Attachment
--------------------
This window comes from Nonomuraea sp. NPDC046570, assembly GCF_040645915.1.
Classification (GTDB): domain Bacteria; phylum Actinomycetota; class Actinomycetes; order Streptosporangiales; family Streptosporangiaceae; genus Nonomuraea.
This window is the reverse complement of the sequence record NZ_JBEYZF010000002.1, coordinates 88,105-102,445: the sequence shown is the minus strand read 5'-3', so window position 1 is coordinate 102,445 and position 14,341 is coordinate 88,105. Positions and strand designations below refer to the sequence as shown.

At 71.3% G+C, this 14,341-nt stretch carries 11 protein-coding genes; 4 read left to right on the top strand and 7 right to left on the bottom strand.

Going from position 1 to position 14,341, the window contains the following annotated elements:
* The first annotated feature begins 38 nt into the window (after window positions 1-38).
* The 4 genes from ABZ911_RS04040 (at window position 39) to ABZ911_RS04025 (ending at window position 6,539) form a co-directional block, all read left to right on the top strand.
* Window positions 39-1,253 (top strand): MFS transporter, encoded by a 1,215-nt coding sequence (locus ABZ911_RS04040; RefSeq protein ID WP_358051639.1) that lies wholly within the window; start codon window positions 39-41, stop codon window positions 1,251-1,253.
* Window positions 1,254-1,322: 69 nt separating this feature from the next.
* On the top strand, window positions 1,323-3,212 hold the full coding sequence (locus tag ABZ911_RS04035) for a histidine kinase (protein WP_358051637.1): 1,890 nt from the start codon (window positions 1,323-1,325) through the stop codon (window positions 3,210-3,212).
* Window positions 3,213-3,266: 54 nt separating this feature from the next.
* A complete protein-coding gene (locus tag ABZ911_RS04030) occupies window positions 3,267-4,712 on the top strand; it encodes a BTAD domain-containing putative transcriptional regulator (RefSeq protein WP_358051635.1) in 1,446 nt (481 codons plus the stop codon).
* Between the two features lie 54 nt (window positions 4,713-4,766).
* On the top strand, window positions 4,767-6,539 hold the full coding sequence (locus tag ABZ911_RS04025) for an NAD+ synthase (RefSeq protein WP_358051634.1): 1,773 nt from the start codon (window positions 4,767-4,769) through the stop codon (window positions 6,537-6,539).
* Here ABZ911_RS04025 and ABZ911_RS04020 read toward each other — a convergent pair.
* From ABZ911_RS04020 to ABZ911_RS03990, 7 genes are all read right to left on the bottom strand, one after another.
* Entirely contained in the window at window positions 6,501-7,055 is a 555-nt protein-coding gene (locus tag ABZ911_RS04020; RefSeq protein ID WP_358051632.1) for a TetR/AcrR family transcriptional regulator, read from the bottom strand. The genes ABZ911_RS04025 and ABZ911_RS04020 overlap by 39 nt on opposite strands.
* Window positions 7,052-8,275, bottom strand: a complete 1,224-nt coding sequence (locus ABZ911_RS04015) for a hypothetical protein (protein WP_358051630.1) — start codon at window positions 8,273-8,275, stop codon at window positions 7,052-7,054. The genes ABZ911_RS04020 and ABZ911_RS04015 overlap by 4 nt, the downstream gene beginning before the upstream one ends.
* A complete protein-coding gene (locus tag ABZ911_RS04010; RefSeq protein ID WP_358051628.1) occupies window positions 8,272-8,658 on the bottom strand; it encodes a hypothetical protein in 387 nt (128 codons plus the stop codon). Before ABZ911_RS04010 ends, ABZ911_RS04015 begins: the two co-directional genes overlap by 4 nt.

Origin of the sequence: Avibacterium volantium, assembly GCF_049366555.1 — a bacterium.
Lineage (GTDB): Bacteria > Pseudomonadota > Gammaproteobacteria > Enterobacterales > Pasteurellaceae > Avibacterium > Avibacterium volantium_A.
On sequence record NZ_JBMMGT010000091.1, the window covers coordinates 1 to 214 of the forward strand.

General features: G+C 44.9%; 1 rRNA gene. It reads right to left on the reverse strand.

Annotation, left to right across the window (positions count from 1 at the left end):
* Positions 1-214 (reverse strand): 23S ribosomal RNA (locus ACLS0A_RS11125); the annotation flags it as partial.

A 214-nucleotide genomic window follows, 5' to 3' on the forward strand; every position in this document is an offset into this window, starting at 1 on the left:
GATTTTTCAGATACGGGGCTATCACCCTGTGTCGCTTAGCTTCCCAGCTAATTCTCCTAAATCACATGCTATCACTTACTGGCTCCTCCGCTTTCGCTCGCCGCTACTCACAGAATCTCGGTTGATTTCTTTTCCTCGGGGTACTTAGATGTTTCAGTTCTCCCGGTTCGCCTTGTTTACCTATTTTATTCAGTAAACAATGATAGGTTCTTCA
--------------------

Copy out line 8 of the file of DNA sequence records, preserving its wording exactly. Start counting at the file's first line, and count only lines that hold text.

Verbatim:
* Window positions 39-1,253 (top strand): MFS transporter, encoded by a 1,215-nt coding sequence (locus ABZ911_RS04040; RefSeq protein ID WP_358051639.1) that lies wholly within the window; start codon window positions 39-41, stop codon window positions 1,251-1,253.